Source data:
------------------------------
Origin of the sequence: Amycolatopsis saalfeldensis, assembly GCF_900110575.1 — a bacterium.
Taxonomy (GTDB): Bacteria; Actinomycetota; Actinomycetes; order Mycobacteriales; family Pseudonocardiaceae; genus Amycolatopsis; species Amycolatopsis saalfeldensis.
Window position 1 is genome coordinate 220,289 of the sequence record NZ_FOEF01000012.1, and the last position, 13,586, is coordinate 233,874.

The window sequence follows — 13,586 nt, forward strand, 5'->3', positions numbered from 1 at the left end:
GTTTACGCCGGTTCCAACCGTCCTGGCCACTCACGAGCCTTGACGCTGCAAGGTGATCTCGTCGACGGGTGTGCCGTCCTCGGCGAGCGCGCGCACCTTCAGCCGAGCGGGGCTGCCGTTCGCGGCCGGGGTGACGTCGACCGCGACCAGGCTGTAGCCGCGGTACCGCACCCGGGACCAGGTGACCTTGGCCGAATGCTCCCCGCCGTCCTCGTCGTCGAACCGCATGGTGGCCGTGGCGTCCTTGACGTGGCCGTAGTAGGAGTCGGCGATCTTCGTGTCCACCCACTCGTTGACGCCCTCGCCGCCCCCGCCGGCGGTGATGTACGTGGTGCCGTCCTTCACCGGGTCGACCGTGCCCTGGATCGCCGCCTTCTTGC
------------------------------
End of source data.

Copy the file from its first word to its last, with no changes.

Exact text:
Origin of the sequence: Amycolatopsis saalfeldensis, assembly GCF_900110575.1 — a bacterium.
Taxonomy (GTDB): Bacteria; Actinomycetota; Actinomycetes; order Mycobacteriales; family Pseudonocardiaceae; genus Amycolatopsis; species Amycolatopsis saalfeldensis.
Window position 1 is genome coordinate 220,289 of the sequence record NZ_FOEF01000012.1, and the last position, 13,586, is coordinate 233,874.

The window sequence follows — 13,586 nt, forward strand, 5'->3', positions numbered from 1 at the left end:
GTTTACGCCGGTTCCAACCGTCCTGGCCACTCACGAGCCTTGACGCTGCAAGGTGATCTCGTCGACGGGTGTGCCGTCCTCGGCGAGCGCGCGCACCTTCAGCCGAGCGGGGCTGCCGTTCGCGGCCGGGGTGACGTCGACCGCGACCAGGCTGTAGCCGCGGTACCGCACCCGGGACCAGGTGACCTTGGCCGAATGCTCCCCGCCGTCCTCGTCGTCGAACCGCATGGTGGCCGTGGCGTCCTTGACGTGGCCGTAGTAGGAGTCGGCGATCTTCGTGTCCACCCACTCGTTGACGCCCTCGCCGCCCCCGCCGGCGGTGATGTACGTGGTGCCGTCCTTCACCGGGTCGACCGTGCCCTGGATCGCCGCCTTCTTGC